Value Way Beyond Catching

Value Way Beyond Catching
My fishing career began long ago on the Copano Causeway fishing pier. When the new causeway was built the state turned the old bridge into a fishing pier and installed about a dozen lights along the old north and south lanes. The north side had bigger trout due to the reefs there and north light #12 was money when conditions were right.

My dad was a Rockport teacher and athletics coach; his week-day afternoons and Saturday mornings were usually taken, so we relied on the Causeway pier for night fishing. He would later tell stories about sending me to scout the lights with the most action, which by the way typically had the most anglers fishing around them. My job, unbeknownst to me, was to "talk" the light free of anglers.

Now talking A LOT is a characteristic inherited from my mother, my Dad was not nearly as talkative but, truth is he probably could not get a word in anyway. By age six I was already fairly handy with a rod and reel and conversing with people I did not know came natural. Eventually my talkative nature would clear the lights of other anglers and my dad and grandfather would move in. I was completely oblivious to the plan but they no doubt thought it was hilarious, as well as terribly effective.

The best trout would usually position themselves in the shadows just outside the light, and walking light to light gave my dad time to talk to me about things that had nothing to do with fishing. It was a time when he had my total attention and could suggest things that I might have normally not wanted to listen to. I remember the conversations as well as the fish we did or didn't catch. Today as I travel the Causeway to and from Goose Island, I glance at the old bridge and see us standing there under light #12. Fond memories for sure.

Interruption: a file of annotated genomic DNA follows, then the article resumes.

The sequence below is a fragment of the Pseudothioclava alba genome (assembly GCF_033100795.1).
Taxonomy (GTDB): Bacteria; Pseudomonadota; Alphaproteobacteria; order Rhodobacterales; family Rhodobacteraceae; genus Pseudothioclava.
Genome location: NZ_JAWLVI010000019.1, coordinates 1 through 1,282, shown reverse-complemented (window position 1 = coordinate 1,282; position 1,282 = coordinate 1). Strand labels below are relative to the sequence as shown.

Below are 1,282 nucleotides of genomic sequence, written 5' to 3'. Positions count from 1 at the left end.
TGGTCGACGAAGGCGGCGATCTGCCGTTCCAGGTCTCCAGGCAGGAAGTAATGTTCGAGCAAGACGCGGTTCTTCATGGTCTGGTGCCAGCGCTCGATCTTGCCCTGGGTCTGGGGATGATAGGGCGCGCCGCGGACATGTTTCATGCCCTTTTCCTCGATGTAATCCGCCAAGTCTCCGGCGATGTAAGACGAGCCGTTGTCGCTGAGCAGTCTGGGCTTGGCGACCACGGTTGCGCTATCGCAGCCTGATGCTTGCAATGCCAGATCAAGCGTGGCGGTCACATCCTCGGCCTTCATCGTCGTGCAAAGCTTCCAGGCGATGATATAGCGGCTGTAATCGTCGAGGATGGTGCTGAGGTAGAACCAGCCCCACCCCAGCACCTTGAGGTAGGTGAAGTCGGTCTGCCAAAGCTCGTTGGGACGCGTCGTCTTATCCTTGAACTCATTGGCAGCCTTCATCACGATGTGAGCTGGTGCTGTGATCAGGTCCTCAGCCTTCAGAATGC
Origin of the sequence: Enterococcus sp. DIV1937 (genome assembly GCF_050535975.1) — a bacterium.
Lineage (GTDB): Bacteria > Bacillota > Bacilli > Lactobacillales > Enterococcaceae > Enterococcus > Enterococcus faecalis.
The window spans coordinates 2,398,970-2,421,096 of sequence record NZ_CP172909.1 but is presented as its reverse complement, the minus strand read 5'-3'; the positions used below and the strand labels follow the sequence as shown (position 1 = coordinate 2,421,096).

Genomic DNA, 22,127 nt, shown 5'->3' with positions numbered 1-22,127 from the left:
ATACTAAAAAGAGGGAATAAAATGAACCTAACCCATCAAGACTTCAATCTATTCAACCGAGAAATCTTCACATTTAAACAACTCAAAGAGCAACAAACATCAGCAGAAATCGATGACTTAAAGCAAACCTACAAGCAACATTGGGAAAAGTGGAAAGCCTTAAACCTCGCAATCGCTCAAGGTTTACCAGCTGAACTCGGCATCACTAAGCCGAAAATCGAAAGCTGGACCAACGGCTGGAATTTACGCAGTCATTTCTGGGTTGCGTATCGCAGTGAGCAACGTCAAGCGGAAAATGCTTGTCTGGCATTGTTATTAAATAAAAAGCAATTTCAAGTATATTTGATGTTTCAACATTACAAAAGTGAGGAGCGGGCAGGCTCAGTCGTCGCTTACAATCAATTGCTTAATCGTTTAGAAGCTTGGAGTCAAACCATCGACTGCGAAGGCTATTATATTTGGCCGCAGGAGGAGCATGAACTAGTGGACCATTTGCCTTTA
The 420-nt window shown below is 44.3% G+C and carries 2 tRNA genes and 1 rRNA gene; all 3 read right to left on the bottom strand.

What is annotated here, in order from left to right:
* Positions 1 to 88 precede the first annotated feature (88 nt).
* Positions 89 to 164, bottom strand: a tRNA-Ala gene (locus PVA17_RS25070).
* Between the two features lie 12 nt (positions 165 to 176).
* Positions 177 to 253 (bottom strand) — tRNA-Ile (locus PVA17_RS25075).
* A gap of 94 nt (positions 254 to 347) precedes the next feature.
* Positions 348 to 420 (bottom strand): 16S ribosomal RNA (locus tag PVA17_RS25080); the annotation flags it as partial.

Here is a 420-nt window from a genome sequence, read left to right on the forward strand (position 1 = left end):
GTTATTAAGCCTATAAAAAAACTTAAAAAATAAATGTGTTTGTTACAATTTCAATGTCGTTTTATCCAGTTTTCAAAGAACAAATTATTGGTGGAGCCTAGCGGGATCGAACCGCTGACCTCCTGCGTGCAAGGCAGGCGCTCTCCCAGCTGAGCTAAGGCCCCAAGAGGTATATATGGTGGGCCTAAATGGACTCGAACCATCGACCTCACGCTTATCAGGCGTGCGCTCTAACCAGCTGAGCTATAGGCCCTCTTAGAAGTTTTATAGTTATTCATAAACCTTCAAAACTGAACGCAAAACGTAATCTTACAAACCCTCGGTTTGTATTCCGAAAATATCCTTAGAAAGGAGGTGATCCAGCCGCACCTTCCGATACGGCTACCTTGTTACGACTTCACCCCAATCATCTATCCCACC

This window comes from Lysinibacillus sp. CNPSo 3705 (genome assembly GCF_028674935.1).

On a recent trip to the newly-opened Cedar Bayou with good friends Mike and Lisa Laskowski and John Blaha, another fond memory came to me. I'll walk you through the morning's events to set the tone. Trust me the reasoning behind this article is coming.

Reopening the fabled Cedar Bayou fish pass has been the talk of the middle coast for the past two years. The small winding gut that divides San Jose and Matagorda Islands has long been a favorite destination of saltwater anglers and in my teen years Dad and I would visit there whenever we had the chance. For whatever reason, until last Thursday, I honestly never really thought much about those long-ago days.

As we entered the pass from Mesquite Bay I made comments about the reefs along the banks of the bayou, noting that limits should come easily there when the tide is moving. The remnants of the game warden's shack came into view and I mentioned how the redfish would get shallow and tail in there. I should have just been quiet and enjoyed the ride but that is not my nature.

As we entered the boat parking zone Mike and I were busy preparing to wade while John and Lisa were taking photos, documenting changes in the bayou's channel during the previous week. John works for CCA and has been monitoring and overseeing the progress of the dredging and Lisa has been the on-site photographer for the project. Mike and I grabbed our rods and immediately started walking towards the mouth where bay waters meet the Gulf.

It was then that I started sensing something that I could not quite wrap my mind around, not an uneasy premonition, but a sense of something special waiting to show itself. I wrote it off as the excitement of being in the presence of all the things I truly love but can't always express.